Jesus Camp is a documentary movie originally produced in the United States of America. Both Heidi Ewing and Rachel Grady directed the production of this film in 2006. It features a fascinating and compelling Christian summer camp. In this camp, attendees are taken through a learning process and thought-provoking session of understanding the fact that they have hidden prophetic gifts that can turn around the society. In other words, the latent gifts are capable of “taking back America for Christ.”
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The Tribeca Film Festival distributed the film immediately it was ready after production. It has also been nominated as among exclusive documentary films by a number of academy awards. The camp was later closed owing to myriads of controversy surrounding the film. The essay offers a synopsis and summary of the film as well as its primary goal and purpose. The paper wraps up by examining what the filmmakers intended to achieve in the movie.
To begin with, it is crucial to mention that this charismatic Christian Summer camp was organized and presented by the school of a ministry known as Kids on Fire. Three children who took part in the camp have been featured in the film. Through the roles played by Tory, Rachael and Levi, the audience is in a position to understand events in the camp, the learning process and purported gifts that children can use to draw America back into serving God.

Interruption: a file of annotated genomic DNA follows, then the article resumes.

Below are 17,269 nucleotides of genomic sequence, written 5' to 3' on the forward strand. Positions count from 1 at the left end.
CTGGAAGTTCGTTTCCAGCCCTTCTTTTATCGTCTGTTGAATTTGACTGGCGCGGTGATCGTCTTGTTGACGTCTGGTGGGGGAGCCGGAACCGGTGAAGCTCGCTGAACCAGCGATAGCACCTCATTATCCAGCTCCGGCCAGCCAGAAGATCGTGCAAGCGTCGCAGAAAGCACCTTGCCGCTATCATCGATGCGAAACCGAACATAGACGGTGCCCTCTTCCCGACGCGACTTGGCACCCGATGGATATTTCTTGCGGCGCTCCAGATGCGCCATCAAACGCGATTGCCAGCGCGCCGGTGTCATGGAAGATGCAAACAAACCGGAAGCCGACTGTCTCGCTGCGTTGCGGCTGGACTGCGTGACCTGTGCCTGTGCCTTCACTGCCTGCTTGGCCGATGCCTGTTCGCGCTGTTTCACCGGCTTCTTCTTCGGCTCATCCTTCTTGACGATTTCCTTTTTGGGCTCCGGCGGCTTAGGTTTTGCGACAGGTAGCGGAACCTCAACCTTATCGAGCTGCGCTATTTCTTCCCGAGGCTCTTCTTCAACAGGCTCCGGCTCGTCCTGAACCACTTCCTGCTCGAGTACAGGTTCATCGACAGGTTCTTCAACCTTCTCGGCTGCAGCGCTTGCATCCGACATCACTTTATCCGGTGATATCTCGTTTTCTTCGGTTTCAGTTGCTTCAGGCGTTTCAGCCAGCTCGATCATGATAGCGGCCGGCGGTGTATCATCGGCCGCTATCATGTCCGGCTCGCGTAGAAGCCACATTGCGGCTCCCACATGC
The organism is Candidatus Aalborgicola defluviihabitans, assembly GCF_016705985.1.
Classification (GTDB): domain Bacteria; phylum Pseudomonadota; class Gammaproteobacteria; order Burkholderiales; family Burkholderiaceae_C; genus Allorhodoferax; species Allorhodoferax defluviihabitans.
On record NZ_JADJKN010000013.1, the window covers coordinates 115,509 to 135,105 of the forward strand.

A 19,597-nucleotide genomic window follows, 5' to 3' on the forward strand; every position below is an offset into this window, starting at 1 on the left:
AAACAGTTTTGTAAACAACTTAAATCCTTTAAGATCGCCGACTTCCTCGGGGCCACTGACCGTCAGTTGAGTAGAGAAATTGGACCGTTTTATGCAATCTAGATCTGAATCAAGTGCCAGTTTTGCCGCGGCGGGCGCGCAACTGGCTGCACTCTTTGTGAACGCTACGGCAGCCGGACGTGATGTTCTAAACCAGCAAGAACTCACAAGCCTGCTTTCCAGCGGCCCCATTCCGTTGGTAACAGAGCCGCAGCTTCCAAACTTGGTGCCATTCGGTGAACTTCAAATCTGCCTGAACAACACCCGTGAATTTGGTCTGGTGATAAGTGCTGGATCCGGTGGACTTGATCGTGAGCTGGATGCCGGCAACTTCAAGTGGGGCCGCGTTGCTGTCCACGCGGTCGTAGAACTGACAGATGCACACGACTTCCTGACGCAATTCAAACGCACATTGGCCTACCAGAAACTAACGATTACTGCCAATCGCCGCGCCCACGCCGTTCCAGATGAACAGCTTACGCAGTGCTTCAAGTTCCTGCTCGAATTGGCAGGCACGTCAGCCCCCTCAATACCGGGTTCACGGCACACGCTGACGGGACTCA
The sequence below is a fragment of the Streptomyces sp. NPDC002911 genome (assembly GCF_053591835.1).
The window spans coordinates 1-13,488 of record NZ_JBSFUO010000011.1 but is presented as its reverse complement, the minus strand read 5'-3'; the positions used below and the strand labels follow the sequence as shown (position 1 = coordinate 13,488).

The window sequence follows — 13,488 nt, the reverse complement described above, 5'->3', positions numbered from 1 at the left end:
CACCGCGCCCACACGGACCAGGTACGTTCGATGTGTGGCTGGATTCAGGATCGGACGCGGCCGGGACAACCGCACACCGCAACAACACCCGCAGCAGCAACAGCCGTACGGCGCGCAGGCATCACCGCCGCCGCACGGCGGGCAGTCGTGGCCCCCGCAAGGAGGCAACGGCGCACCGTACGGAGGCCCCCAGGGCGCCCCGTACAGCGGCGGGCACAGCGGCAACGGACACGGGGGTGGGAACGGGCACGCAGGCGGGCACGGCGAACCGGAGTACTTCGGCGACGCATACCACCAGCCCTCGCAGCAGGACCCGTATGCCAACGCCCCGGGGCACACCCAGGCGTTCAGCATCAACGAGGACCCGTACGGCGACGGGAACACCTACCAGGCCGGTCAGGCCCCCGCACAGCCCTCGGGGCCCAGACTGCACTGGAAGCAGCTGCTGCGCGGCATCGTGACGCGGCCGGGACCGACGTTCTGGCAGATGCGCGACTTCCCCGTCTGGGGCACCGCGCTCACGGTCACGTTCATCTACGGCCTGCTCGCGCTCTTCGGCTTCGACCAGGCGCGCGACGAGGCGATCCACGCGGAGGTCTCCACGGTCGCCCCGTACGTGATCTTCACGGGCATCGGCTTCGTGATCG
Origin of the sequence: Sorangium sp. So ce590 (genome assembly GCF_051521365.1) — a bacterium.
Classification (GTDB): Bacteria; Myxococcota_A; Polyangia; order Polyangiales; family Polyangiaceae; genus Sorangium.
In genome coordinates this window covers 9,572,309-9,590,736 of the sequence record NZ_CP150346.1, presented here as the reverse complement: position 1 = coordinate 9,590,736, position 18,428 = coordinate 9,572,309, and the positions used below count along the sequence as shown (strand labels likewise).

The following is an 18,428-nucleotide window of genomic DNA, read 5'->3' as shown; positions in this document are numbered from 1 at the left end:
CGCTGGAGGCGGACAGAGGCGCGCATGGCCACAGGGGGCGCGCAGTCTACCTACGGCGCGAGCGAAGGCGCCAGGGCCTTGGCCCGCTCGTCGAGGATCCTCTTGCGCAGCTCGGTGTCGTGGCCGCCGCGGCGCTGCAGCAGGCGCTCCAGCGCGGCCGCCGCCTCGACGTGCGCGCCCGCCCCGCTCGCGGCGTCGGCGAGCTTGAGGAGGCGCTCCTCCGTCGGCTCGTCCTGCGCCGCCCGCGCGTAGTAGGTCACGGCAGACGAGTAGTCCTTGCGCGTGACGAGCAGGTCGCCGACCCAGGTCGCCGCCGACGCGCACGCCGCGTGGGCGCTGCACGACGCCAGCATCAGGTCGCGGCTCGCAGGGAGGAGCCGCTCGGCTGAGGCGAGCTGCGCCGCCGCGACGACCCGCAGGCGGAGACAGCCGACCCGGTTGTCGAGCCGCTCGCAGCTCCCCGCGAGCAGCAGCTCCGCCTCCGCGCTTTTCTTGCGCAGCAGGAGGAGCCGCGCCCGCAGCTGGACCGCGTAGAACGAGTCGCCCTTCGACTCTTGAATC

The participants featured in the film are devout Christians. For instance, Levi has been preaching in his backyard home church several times. According to his mother, homeschooling is the best approach to raise a child in a Godly manner. It is parental responsibility to raise a child closely instead of abandoning the responsibility to other people. During the congress at the camp, Levi preaches about the ability of his generation to revamp Christ in society.
Earlier in the movie, Rachael is also featured as a prayerful person when she prays at the bowling ball. She also shares tracts containing Christian messages to strangers as a way of evangelizing to them. In regards to non-charismatic churches, Rachael does not regard them highly. In fact, she refers to them as “dead churches.” The Christ Triumphant Church hosts a children’s praise and dance of which Tory is part and parcel of the team. She likes dancing to Christian music but assures his audience that she can never allow herself to “dancing for the flesh.”
On the overall, the film documents the lives of Pentecostal-charismatic young people who attend summer church camps located in Missouri and North Dakota. The producer of the film is seeking to address Christian aspects such as speaking in tongues, prayer, emotions, embodied worship, politics, and morality and how the American society has withdrawn the true worship of God.
In the article by Swatos, “religion began in earnest a scant century ago” (par. 1). However, this has gradually changed. The zeal towards serious pursuit for religious matters is no longer witnessed in contemporary American society. This is the same concern being addressed in the Jesus Camp film. The movie propagates the notion that a new generation should be raised to restore the American experience of Jesus Christ. However, the article about piano Recital at Auer Concert Hall that took place on April 22, eight Clock and performed by Cecilia Ratna does not seem to be directly related to the film. Even though there is no direct relationship between the two literary works, the role of young people in driving change in society is still evident in both pieces. Cecilia Ratna was born in 1989 and is equally a young person driving change in society.
Swatos, William. Encyclopedia of Religion and Society. Walnut Creek, CA: Sage Publications, 1998. Print.